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With the advent of advanced technology, the construction and inspection industry is undergoing a significant transformation. Digital Twins, created using data captured through photogrammetry or LiDAR technology, play a pivotal role in this transformation. This digital replica of physical assets, scenes, or buildings allows for real-time monitoring, analysis, and control, enabling inspectors and quality control personnel to assess and manage assets more efficiently. This article aims to provide a comprehensive overview of Digital Twins, the technology involved in its creation, and its numerous benefits.

What are Digital Twins?

A Digital Twin is a digital replica of a physical asset, scene, or building. It is a dynamic 3D model that reflects a physical object’s real-time status and conditions. Digital Twins serve multiple purposes, including real-time monitoring, analysis, simulation, control, and documentation. They enable inspectors to conduct thorough analyses, identify potential issues, plan maintenance activities more effectively, and keep a digital record of the asset’s condition at a specific time.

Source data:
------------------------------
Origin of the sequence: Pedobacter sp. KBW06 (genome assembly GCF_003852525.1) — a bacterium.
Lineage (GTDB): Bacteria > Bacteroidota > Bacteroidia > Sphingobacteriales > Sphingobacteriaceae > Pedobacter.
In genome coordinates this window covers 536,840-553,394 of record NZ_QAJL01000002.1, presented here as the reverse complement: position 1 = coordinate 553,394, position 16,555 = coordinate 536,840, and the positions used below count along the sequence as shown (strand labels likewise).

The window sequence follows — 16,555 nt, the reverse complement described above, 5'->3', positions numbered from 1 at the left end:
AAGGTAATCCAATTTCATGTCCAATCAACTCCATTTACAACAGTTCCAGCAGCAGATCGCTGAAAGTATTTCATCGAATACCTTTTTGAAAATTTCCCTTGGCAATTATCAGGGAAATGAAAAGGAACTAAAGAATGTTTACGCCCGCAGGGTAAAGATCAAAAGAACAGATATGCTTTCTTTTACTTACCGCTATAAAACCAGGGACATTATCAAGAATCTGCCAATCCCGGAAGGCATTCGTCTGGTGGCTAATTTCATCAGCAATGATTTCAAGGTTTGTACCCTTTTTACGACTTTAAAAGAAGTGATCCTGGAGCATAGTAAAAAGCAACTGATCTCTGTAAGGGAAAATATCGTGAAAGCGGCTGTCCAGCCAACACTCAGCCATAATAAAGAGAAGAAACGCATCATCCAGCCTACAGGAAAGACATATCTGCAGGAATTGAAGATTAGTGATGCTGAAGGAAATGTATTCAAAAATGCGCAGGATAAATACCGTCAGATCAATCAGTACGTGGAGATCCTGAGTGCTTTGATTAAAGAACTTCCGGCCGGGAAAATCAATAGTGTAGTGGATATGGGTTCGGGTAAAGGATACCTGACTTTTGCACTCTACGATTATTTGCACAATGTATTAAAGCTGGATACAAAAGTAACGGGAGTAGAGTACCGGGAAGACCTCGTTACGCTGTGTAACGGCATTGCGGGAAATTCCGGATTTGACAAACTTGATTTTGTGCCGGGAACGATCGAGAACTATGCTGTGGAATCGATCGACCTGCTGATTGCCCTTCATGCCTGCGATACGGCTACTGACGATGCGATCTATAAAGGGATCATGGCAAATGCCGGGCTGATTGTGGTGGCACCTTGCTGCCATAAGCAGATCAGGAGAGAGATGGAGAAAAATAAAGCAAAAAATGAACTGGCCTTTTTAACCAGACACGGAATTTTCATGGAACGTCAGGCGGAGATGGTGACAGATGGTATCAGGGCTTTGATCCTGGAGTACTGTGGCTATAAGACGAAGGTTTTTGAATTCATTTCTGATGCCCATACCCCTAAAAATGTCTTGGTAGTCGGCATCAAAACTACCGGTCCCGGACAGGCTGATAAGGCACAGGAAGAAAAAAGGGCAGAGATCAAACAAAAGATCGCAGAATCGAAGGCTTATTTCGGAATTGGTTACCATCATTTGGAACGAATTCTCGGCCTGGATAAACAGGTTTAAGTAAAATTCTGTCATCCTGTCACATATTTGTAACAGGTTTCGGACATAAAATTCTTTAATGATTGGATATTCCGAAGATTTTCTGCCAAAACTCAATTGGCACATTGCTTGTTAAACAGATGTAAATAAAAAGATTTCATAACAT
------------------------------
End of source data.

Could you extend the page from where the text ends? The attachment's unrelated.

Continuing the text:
The History & Evolution of Digital Twins

While the foundational ideas for Digital Twins have existed for decades, particularly during the Apollo space missions in the 1960s and 1970s, the convergence of technologies such as the Internet of Things (IoT), Big Data analytics, and cloud computing in the 21st century propelled the concept into a more sophisticated and broadly applicable solution. It wasn’t until the 2010s, with the rise of these technologies, that Digital Twins gained significant traction and began to be applied across diverse industries on a larger scale. The term “Digital Twin” itself was introduced around 2002 by Michael Grieves at the University of Michigan, but the foundational ideas predate this formal naming.


Historic Use Cases:


  • Space Exploration: One of the earliest and most cited uses of a digital twin concept was during the Apollo missions. NASA utilized what can be thought of as Proto-Digital Twins for its space missions, especially when troubleshooting space problems. They maintained ground-based mockups of spacecrafts to mirror and diagnose issues faced in space. This early form of mirroring the physical asset with a digital (or, in this case, ground-based) counterpart can be seen as a precursor to today’s Digital Twins.